After the rush of the holidays and the bills that come alongside, and with the constant news about grocery magnates ramping-up shrinkflation and regulators allowing massive electricity price hikes, January can be quite the dismal time.
It’s ironic that many end up feeling these sorts of difficult emotions at a time that’s supposed to be all about rebirth, so the Press Banner reached out to a Santa Cruz County life coach to get her take on this phenomenon. It led to quite a frank and revealing conversation about a devastating loss and how she chose to process it.
“The holidays are a great distraction for people,” said Camille Ellis, 58, a life coach based in Capitola who met her husband when he lived in Ben Lomond. “As soon as they’re over, there can be a huge crash.”
January is now recognized as Mental Wellness Month, and for good reason.
After all, one in five U.S. adults experience mental illness each year, according to the National Alliance on Mental Illness. Twenty percent of adults in the U.S. experience seasonal affective disorder.
More than 180,000 Californians were experiencing homelessness in 2023, according to federal government statistics (up from about 150,000 in 2019), and these people face more extreme conditions as winter rains arrive.
One U.K. researcher even attempted to determine the most depressing day of the year.
Cliff Arnall crunched the numbers (using a complex-looking formula) and put his name to the concept of Blue Monday, though this turned out to be a PR stunt to sell vacations.
But that doesn’t mean the January slump isn’t real.
Ellis says it can be a particularly hard time for people who have dealt with personal loss or have other forms of grief that they haven’t fully processed.
“You just go through miserable times,” she said. “It’s OK to feel grief. So often people push it away because it hurts.”
During such moments people may turn to overeating, drinking alcohol or doing drugs, instead of dealing with their trauma, she adds.
Ellis knows this pain all too well, because she’s experienced it herself.
After a troubled adolescence, her son took his own life. His name was Wesley, but everyone called him Wes.
“He was a troubled soul from the beginning,” Ellis recalled, describing how she pulled him out of the school he was attending and enrolled him at San Lorenzo Valley High. “That was the only high school in town that didn’t have gang activity. And he wanted to play football.”
Wes would get caught up in bad situations when he would stick up for the underdog against bullies or fall for get-rich-quick schemes involving drugs, she says.
For Ellis, it was a relief to be able to keep her son away from some of that, even though it meant she had to drive into the Santa Cruz Mountains from down the hill, each morning.
“I grew up in the mountains, so windy roads don’t phase me—and it wasn’t that long of a drive,” she said. “It was just our life at that time.”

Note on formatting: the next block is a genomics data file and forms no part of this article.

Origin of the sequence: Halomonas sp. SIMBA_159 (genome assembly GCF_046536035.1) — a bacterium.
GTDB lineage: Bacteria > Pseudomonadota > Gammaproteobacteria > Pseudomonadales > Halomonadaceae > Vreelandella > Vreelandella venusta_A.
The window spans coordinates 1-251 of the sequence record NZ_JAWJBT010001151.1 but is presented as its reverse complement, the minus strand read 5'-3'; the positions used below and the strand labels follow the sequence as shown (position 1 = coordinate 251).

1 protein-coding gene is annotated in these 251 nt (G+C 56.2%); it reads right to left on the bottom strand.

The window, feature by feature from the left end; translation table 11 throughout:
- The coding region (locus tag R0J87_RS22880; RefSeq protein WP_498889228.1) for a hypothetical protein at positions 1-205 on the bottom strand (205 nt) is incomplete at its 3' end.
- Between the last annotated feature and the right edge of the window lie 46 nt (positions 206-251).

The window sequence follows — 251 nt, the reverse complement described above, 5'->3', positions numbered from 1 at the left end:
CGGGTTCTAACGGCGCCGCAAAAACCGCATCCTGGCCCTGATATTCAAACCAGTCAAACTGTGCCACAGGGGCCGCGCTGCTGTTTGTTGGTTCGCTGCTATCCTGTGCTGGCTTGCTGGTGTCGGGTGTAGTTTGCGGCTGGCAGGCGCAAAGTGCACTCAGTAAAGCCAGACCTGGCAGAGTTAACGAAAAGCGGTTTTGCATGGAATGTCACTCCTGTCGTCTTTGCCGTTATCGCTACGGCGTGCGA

Still, Wes continued to struggle with classes, though he did manage to get his diploma through an independent studies program.
But even on the cusp of adulthood, Wes was feeling like his life was fraying.
“He was 18 and he came to me and he was crying, and he said, ‘I think I need a counselor. I want to kill myself,’” she said. “Nothing had worked out the way he planned.”
They had a good talk and Ellis told him she’d get him the help he needed.
“He said he was OK, and then he took his life three months later,” she said. “He was disturbed from birth, and I did my very best for him…We had been to many counselors.”
Wes died on Oct. 3, 2010, just ahead of the holiday season that year.
“I had to allow my son to be gone and be OK with it,” she said. “I was grateful that my son left me a note. I was grateful that I got to see him. Some parents don’t get to see their children after they die.”
Ellis says she channeled her grief into helping the people around her who were struggling to process her son’s suicide.
“It was the beginning of my grief coaching,” she said.
Looking back, she sees that experience as serving to help those youth when they experienced other losses of loved ones, later on.
Ellis says the key, for her, was to realize that, even though her son was gone, she was lucky to have had the time with him that she did.
“My son’s journey was over, but he was a great teacher and he taught me a lot,” she said. “I’m taking my grief and I’m using it to create a better purpose for myself, a better direction.”
She operated DevOcean Salon in Santa Cruz for more than three decades. But when the coronavirus arrived and forced shops to close, she decided it was time to pursue her counseling aspirations full-time.
“I’d already been coaching, but I just got more education with my certification,” she said, noting that coaching is technically different from therapy, which requires more training to conduct.
She decided on studying with The Life Coach School, a Texas-based program that has received criticism from some for its high cost (around $18,000) and the cult of personality around its founder Brooke Castillo.
Ellis admits it was quite expensive but says she got a lot out of the program.
And she says she’s glad to now be guiding clients toward the renewal she achieved.
“I feel like it’s an extension of my son’s life,” she said. “I believe that everybody has a soul and that soul has a journey. And we are here to learn and teach and experience.”
Anyone with a mental health crisis can call 988 (the 24-hour hotline of the National Suicide Prevention Lifeline) to be connected to a trained counselor at a suicide crisis center. (Línea Nacional de Prevención del Suicidio [ayuda en Español] 1-888-628-9454.) Other resources include the Trevor Lifeline (LGBTQ) 1-866-488-7386, the Veterans Crisis Line 1-800-273-8255 and 911 for emergency services. They can also contact the Suicide Prevention Service of the Family Service Agency of the Central Coast: https://fsa-cc.org/suicide-prevention-service/.